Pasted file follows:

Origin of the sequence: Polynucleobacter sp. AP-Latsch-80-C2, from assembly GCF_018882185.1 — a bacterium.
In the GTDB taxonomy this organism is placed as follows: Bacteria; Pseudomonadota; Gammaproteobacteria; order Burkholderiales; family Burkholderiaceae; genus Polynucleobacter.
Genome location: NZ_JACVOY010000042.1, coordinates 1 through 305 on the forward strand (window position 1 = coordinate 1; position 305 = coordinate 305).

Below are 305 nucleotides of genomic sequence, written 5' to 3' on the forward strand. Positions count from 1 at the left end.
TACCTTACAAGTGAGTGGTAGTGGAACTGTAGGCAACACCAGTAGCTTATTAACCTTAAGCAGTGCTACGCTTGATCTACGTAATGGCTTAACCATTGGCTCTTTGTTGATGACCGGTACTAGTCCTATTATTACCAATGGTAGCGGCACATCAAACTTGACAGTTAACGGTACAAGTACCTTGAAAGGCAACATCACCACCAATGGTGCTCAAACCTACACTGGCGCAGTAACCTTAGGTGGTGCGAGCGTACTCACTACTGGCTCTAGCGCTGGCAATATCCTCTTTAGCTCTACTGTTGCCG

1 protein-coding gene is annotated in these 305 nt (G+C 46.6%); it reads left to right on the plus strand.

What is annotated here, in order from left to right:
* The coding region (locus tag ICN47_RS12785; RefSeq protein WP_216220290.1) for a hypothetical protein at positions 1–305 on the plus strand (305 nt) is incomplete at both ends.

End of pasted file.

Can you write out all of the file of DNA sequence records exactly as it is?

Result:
Origin of the sequence: Polynucleobacter sp. AP-Latsch-80-C2, from assembly GCF_018882185.1 — a bacterium.
In the GTDB taxonomy this organism is placed as follows: Bacteria; Pseudomonadota; Gammaproteobacteria; order Burkholderiales; family Burkholderiaceae; genus Polynucleobacter.
Genome location: NZ_JACVOY010000042.1, coordinates 1 through 305 on the forward strand (window position 1 = coordinate 1; position 305 = coordinate 305).

Below are 305 nucleotides of genomic sequence, written 5' to 3' on the forward strand. Positions count from 1 at the left end.
TACCTTACAAGTGAGTGGTAGTGGAACTGTAGGCAACACCAGTAGCTTATTAACCTTAAGCAGTGCTACGCTTGATCTACGTAATGGCTTAACCATTGGCTCTTTGTTGATGACCGGTACTAGTCCTATTATTACCAATGGTAGCGGCACATCAAACTTGACAGTTAACGGTACAAGTACCTTGAAAGGCAACATCACCACCAATGGTGCTCAAACCTACACTGGCGCAGTAACCTTAGGTGGTGCGAGCGTACTCACTACTGGCTCTAGCGCTGGCAATATCCTCTTTAGCTCTACTGTTGCCG

1 protein-coding gene is annotated in these 305 nt (G+C 46.6%); it reads left to right on the plus strand.

What is annotated here, in order from left to right:
* The coding region (locus tag ICN47_RS12785; RefSeq protein WP_216220290.1) for a hypothetical protein at positions 1–305 on the plus strand (305 nt) is incomplete at both ends.